John Llewelyn

John Llewelyn

Abstract

Matthew Calarco refers to Derrida’s apparently dogmatic “insistence on maintaining the human-animal distinction.” What would it mean to “overcome” this distinction? Can we simply let it go? Derrida’s stance is compared with a certain dogma of Heidegger’s and the bêtise of frontal endorsement or denial of it. Perhaps the distinction between mention and use makes possible a relocation of Derrida’s apparent dogmatism. His reservations over the distinction between mention and use do not prevent his mentioning animals (animaux) in the neologism animot. What does it mean to say that the human-animal distinction is abyssal? United by a common concern, the parties to the debate focused on in this essay (Derrida, Calarco, Har-away, Smuts, Llewelyn) follow different procedures that, however, complement one another.

John Llewelyn

Abstract

Stay! That is to say, either stay with your decision or stay your hand. Demeure: either remain or delay. Morari or moriri: either life or death. The alternation is also a hyphenation, a connection-disconnection, as with that of Judaeo-Christianity and the ethicoreligious. How are these hyphenations construed in Kierkegaard's divergence from Kant and Hegel and in the responses of Derrida and Levinas to Johannes de silentio's story of what happened and did not happen on Mount Moriah? Perfect duties and imperfect duties fall under the responsibility of absolute duty. If the ethical is externally related to natural life, the life that is internal to the ethical is due to another externality, that of responsibility to the absolute other - or God, if you like. Another alternation. Another hyphenation? Or a dash? And would it be a dash that separates justice from love? And is love ever separate from self-love or from narcissisim? What sort of narcissism is exemplifed in Kierkegaard's search for salvation? Meanwhile Abraham waits, and with him or against him but without demur, so do Isaac (or is it Ishmael?), the ram, and a host of hostages, guests, and asylum-seekers, one by one.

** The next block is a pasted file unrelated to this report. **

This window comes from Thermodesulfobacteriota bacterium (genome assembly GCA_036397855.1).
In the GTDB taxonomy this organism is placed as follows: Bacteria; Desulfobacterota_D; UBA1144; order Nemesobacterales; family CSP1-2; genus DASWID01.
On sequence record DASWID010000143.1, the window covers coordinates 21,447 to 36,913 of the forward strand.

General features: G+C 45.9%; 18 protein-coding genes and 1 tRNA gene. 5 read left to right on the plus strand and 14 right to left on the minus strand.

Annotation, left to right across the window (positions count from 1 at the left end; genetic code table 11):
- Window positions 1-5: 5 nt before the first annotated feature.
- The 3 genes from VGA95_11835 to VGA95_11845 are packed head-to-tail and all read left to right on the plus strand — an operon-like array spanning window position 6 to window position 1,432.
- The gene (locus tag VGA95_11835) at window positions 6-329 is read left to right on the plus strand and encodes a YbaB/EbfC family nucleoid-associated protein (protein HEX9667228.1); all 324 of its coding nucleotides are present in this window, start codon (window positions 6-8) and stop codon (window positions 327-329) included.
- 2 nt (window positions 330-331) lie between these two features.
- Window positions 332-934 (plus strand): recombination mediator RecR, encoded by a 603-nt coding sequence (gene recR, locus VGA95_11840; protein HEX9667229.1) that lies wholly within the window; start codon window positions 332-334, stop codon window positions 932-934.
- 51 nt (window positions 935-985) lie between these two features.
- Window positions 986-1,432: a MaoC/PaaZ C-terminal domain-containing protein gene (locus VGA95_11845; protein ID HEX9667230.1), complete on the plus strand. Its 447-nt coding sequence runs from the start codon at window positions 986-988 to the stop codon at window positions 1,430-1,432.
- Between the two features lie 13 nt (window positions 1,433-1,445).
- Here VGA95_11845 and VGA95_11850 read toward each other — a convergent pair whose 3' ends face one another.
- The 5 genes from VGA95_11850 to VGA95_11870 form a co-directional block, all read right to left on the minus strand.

John Llewelyn

Abstract

Addressed here are addressing and the address of the here and the there: the direction and indirection of words, whether written or spoken in prayer; but also of pictures, one of them sent to Derrida, one of them an icon presumably destined from God, and a third, the one reproduced on the cover of The Post Card from Socrates to Freud and Beyond, that attends to the difficulty of locating the threshold between the to and the from, perhaps a secular version of the problem of grace—unless that is not a problem but an aporia, wherever the threshold between these has its place. The chance of oversight, επισκoπη, is addressed, and the words Derrida addressed to his friends from the grave.

John Llewelyn

Abstract

Based on Merleau-Ponty's description of nature as that on which we ultimately rely, this essay cultivates the thought that this description also fits an idea of God and therefore of Deus sive Natura. Guided by an outline for a phenomenology of climbing, it is argued that what Heidegger calls readiness to hand presupposes readiness-to-foot (Zufussenheit). The latter gives ground for gratitude not only because it gives ground for enjoyment as gratification, but because it also gives ground for joy understood as a grace, grace understood as having its ground in Natura.

John Llewelyn

Abstract

What demands must be met for phenomenology to be the rigorous science Husserl projected? Janicaud complains that some French phenomenologists, while pretending to observe these demands, play fast and loose with them when they apply phenomenology to matters of theology: Derrida, Marion, and Levinas; methodological phenomenology and Henry's phenomenology of the Christian Way. Derrida's deconstructions of the oppositions of immanence and transcendence and of the factual and the transcendental suggest that the rift between him and Henry is not as deep as it must at first seem. Analogical appresentation is a motive of the theological turn.